I found the direct action at the ANZ inspiring and necessary. Here is a snapshot of what a non-violent direct action can feel like.
At the briefing the previous night, we asked questions, especially about arrest, and ran through what we’d do during the action. Snacks, goodwill and optimism were abundant and this theme continued the next morning.
At about 8 am a wall of coal sacks blocked the doors. We linked arms and sang songs. Others handed out leaflets to explain the purpose of the civil disobedience or spoke to media, and buses tooted their support for our divestment message on a prominent banner, with our oil spattered climbers standing on the awning above. Police were present, but not threatening or intimidating towards the main group of protestors.
I ended up sitting next to another doctor. We discussed how emergencies require urgent responses. If you had a heart attack in front of me, I wouldn’t tell you to come back in 2 weeks if your heart attack didn’t feel better. Likewise, urgent direct action is necessary for the health emergency of climate change. It felt good to be doing the right thing.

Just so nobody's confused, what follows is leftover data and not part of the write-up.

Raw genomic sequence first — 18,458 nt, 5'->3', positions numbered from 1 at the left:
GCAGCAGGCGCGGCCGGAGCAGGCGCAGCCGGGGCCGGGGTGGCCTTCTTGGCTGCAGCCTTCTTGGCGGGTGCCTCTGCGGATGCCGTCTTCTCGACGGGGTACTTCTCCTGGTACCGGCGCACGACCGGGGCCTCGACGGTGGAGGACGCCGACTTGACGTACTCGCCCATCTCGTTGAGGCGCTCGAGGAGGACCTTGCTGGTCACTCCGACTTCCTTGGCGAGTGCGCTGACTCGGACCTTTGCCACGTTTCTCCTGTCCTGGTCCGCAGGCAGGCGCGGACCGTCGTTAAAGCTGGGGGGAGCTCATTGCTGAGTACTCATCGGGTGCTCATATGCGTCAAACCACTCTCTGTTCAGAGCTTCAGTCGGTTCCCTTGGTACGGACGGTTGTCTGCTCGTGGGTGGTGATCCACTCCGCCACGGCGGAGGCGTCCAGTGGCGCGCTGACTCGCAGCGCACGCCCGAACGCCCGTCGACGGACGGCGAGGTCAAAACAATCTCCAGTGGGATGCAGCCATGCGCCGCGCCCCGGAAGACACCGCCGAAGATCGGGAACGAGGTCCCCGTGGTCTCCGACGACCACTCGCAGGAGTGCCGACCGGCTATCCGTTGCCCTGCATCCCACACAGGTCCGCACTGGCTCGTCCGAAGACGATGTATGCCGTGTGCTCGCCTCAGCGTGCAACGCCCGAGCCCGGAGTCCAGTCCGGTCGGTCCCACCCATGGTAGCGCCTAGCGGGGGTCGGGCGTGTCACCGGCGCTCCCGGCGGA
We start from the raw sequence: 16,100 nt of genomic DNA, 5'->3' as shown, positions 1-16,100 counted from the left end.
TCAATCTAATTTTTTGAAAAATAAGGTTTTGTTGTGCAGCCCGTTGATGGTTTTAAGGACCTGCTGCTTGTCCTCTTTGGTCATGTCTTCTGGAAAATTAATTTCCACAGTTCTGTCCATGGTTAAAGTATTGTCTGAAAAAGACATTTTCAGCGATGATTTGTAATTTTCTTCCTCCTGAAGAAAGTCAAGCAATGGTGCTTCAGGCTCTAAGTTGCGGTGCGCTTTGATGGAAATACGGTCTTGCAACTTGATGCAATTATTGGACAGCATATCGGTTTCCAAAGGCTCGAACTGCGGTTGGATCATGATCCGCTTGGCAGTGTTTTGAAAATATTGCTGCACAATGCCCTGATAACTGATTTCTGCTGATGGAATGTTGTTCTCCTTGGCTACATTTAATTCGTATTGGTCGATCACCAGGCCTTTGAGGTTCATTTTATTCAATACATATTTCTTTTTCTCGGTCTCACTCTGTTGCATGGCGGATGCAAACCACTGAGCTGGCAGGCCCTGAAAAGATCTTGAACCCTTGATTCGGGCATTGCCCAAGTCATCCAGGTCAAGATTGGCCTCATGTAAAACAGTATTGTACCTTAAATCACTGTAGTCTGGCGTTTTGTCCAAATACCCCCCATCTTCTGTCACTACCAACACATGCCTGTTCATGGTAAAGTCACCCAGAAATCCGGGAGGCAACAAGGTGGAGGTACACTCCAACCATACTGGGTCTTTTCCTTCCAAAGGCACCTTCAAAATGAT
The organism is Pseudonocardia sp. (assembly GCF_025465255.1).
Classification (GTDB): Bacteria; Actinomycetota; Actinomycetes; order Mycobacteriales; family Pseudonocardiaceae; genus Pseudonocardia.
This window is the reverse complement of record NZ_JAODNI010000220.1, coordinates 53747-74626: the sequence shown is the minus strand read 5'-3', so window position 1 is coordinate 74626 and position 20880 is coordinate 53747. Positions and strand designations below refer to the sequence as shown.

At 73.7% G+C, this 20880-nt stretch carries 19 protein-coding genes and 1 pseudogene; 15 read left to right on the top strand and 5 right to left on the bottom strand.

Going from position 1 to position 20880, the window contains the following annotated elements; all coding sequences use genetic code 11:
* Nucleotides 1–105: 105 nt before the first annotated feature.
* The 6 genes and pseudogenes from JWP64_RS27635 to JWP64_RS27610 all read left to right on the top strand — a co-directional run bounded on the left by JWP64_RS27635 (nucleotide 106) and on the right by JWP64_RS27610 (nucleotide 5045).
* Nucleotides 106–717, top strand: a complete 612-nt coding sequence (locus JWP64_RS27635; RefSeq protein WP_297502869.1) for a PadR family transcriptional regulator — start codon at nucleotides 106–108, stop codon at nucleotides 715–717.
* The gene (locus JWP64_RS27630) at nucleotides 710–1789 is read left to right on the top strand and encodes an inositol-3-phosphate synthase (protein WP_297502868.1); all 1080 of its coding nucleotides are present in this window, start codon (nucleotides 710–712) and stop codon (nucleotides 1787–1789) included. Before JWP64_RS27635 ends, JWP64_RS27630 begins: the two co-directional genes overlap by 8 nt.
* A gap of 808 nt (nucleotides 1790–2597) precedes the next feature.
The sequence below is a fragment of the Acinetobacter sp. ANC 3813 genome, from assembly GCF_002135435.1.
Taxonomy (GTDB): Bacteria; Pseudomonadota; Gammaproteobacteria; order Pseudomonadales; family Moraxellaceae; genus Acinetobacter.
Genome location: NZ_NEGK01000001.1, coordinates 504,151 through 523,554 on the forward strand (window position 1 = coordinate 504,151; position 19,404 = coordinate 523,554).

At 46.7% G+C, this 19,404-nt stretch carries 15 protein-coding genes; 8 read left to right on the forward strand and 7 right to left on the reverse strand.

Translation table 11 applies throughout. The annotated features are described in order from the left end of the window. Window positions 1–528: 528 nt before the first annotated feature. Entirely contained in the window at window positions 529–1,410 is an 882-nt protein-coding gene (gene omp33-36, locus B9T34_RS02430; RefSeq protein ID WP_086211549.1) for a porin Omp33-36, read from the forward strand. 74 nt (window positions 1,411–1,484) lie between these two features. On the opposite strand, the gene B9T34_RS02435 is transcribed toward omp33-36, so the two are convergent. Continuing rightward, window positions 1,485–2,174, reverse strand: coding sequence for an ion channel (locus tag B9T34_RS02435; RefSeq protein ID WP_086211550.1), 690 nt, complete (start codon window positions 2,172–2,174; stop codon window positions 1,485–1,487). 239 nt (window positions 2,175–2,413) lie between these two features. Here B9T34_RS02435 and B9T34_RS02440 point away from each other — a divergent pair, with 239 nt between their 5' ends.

ANZ were keen to avoid media coverage. Some customers wanted to get in, but even an older couple who needed to get arrangements for travel sorted that morning told us they supported what we were doing, and were able to get what they needed after some discussion.
By 11 am the lights inside went off, a sign saying they’d closed up for the day was stuck on the door and the remaining staff trailed out through a side exit. Our roof climbers with the banner came down, and we sang waiata of support as they were issued with trespass notices, which was all done in a civilised and friendly manner.
The day was a success, no one was arrested or hurt, and we didn’t have to use the fortitude we had built up the previous night, nor the learned skills of dealing with forcible removal.
Business as usual cannot continue, and breakfree2016 actions around the world coordinated by 350 made that clear. There are risks involved, of arrest, of having force used against you, of upsetting people, and perhaps most worrying of all, of this not producing the changes we urgently need.
This event gave me courage to engage in similar actions again. Between courage and hope, we may have all we need to produce transformation.
“The most common way people give up power is by thinking they don’t have any.”
— 350 Aotearoa (@350nz) May 10, 2016